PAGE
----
Has anyone used those green plastic bags for storing produce? Do you keep the bags of fruit and such in the fridge or on the counter? In this hot weather I would think the fridge would be best? Please share comments and experience. Thanks to all.
Edith from CT
I found some of those bags at the Dollar General Store for five dollars a box. Bananas stay free of black spots much longer and the veggies I keep in the frig have all done well. I do notice I watch all my produce more closely than I used to because, according to the box, if the bag gets damp inside, you need to wipe the wetness out. So I guess you could say I like them. (07/24/2008)
I use the green bags all the time. I mainly use them in the refrigerator for produce and fruit. They work great on most fruit except bananas, the skin on them stays nice looking, but the inside of them turns to mush. They keep veggies nice and fresh too, except make sure they are fairly dry when you put them in the bags. I have had peaches in the fridge for 1 1/2 months in them and they are still as good as when I bought them. Give them a try and I hope you like them as well as I do. (07/24/2008)
I use the bags wherever I would store the food without the bag. Put the food into the bag and "loosely" twist or fold the top closed, don't clip or fasten it. As an experiment, I left part of a head of lettuce in one for about a month. It was still edible after all that time. I did not wipe out the inside of the bag and the lettuce did not get all slimy like it does when not eaten quickly enough. I have also used them for tomatoes, carrots, strawberries, grapes, and bananas with very good results. (07/24/2008)
My wife thinks these bags are good; not great. I think they are a complete joke.
It is necessary to take the fruit or vegetables out of the bags each day and dry the inside of the green bags with paper towels to remove the moisture? (07/24/2008)
Surprisingly and by accident I found that wrapping my iceburg lettuce in red plastic wrap kept it fresher much longer than any other storage method I used previously. I don't know why, I just know it did. Maybe the secret is that the plastic is colored. (07/24/2008)
I have used the green bags for 4 months and been very happy with them. I do not wipe the inside each day. The extended life, of fruits and vegetables, is really helpful to me, as I live alone, and it takes a while to eat some things. I think they are worth the investment. I also keep them in the fridge. (07/24/2008)
I've been using the green plastic bags for some years. They are great for storing bread and cakes, too. Best kept in the fridge. (07/25/2008)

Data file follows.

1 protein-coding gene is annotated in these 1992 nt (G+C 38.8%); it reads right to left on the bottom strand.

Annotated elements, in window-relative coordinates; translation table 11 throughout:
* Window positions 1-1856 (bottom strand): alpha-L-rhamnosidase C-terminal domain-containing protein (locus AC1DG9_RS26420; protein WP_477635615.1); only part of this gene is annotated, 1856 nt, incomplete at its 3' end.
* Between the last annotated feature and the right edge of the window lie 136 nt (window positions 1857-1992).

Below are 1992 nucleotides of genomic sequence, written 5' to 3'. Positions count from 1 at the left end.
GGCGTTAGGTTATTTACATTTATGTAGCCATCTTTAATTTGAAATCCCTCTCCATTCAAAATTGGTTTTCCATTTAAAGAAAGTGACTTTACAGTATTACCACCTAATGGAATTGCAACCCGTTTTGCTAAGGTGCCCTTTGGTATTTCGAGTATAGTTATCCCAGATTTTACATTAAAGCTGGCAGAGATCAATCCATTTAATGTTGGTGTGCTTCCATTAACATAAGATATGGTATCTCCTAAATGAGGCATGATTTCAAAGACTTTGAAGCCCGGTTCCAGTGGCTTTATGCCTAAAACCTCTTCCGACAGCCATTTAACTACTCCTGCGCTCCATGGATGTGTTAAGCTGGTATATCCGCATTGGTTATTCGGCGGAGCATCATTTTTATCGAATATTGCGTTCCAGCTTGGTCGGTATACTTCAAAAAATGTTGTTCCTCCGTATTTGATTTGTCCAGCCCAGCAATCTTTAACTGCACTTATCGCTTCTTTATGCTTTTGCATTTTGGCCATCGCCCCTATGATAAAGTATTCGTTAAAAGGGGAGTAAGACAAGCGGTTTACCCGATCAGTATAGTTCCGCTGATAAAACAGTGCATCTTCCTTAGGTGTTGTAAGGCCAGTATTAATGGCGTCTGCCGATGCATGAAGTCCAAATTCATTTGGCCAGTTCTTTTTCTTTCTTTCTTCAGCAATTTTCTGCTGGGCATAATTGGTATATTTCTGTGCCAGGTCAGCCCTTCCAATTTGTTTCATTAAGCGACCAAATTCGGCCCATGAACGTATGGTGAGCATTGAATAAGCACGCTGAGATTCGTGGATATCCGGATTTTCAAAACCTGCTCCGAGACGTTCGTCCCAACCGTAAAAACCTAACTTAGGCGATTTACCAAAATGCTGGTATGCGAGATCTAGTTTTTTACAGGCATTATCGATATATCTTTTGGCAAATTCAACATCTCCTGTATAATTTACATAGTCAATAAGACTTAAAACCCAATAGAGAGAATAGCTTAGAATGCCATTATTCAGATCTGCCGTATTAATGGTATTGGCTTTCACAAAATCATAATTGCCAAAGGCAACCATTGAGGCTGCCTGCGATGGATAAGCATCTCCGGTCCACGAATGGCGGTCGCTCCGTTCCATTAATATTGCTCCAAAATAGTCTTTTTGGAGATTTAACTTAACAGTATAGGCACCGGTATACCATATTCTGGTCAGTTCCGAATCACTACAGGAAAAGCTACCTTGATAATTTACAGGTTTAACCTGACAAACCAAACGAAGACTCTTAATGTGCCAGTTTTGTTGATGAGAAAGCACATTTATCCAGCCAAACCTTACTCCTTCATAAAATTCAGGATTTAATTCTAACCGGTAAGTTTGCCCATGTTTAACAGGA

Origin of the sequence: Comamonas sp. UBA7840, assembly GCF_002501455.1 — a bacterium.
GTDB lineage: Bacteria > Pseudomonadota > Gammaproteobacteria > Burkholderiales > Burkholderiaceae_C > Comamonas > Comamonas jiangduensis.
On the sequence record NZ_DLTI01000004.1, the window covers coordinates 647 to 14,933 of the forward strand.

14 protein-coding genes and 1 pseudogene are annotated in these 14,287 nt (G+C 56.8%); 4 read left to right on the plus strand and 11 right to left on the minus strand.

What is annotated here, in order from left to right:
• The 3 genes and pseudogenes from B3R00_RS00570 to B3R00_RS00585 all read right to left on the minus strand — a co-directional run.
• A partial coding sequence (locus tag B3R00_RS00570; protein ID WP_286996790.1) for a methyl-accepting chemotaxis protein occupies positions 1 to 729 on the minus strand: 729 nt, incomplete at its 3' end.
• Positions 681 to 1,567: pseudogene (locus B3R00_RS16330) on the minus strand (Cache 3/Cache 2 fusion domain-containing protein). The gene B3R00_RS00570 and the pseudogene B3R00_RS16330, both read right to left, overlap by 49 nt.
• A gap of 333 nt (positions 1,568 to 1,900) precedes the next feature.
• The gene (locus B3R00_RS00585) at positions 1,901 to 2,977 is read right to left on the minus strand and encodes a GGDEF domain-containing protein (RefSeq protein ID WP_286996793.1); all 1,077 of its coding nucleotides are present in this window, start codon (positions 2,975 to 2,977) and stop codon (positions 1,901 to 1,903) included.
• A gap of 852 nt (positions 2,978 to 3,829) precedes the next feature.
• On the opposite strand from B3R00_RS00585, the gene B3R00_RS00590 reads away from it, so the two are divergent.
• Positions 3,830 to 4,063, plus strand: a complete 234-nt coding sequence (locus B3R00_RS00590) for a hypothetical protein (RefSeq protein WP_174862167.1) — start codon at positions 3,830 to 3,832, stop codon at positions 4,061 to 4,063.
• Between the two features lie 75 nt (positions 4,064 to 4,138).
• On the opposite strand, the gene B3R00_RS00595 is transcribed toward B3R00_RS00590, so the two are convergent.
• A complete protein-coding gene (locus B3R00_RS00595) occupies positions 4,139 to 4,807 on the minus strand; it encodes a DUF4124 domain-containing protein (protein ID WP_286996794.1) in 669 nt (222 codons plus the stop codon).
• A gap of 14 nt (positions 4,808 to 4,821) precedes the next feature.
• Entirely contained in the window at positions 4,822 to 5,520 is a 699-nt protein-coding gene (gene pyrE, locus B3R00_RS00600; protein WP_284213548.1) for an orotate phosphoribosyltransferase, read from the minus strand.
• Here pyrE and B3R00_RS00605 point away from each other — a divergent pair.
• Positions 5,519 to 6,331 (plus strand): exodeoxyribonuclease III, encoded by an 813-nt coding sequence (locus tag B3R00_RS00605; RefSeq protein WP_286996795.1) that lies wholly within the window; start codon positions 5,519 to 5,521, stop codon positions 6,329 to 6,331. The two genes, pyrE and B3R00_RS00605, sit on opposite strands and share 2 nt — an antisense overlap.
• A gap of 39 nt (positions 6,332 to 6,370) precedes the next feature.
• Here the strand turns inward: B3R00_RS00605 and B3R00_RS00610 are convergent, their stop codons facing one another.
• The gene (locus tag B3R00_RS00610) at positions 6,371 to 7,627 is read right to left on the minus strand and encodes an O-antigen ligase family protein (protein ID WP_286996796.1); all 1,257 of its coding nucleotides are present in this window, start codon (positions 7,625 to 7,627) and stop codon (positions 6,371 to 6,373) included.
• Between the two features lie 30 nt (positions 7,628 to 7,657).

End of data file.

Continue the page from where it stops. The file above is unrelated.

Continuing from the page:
By barbara pennell
I have these bags and they do work well. I usually put a paper towel in the bag and that takes care of the moisture. I also use zipper type bags with paper towel in them (replace every few days) and they work just as well. My mother swears by these green bags, however, I can use zipper bags and be just as happy. (07/25/2008)
I use the green ones and they are fantastic. Use both in refrigerator or dry cupboard storage. With whole fruit leave the bag open. Cut-up food would be better contained; however, don't tightly clip. Since the green bags only come in a couple of sizes, I also use Ziplocs. As with any plastic bag, reduce the moisture that may be added or accumulate. To keep it in check, I dry off as much of it as possible, then add a paper towel and leave it in the bag.
Consider this if you are storing cheese: When first using a brick or cube of cheese, use a paper towel as a holder when you grate or cut it. The towel is a protective holder that acts as a barrier against the bacteria that would transfer from your hand to the cheese. Before storing in a plastic bag, wrap the cheese in a towel first. My guess is that both the bacteria from the hands and any moisture are handled quite well by the paper towel. I have kept cheese by this method much longer than any other.
The green bags seem to work well on some things, and not well or others. For the most part, I am pleased with them. Our Grandson (who lives with us) has a Green Iguana. These Iguanas eat fresh veggies two and three times a day. They eat better than we do sometimes. The main things are greens: mustard greens, turnip greens, collards, and kale. By purchasing these in very large poly-bags at Sam's and Dollar General Market, I can save money using the green bags.
Before I started using the green bags, we could only buy greens by the "bunch" and even keeping them well refrigerated, they didn't last very long. They got "mushy" and "wet". We were buying the Iguana produce nearly every day. By using the Green bags, the contents of those large bags will last a week, and often more. This is great. The Iguana is happy, and we are happy that we don't have to shop every day. Bananas do last longer in the green bag. I hate to admit it, but they do. Snow peas, yellow squash, blue berries, turnips, and bell peppers all do well in green bags. Strawberries just don't last, no matter what you put them in. (07/25/2008)
My Tupperware for fruits and veggies really extends life of all, they have ridges on bottom and have vents and you set it at what you need for certain things. It really works great. I have saved money on fruits and veggies which I used to have to toss. This is a great money saver. (08/01/2008)
As much as possible, I don't like using plastic for anything, especially food. I use my old faded or stained tea towels in the fridge for veggies. I wash the lettuce, celery, kale, broccoli, etc, shake them dry, roll them in a tea towel, then store them in the crisper drawer until ready to use. The towel absorbs any excess moisture, allows the veggies to breathe and they stay fresh. This works well also for the half cuts of onions and peppers that I always seem to have.
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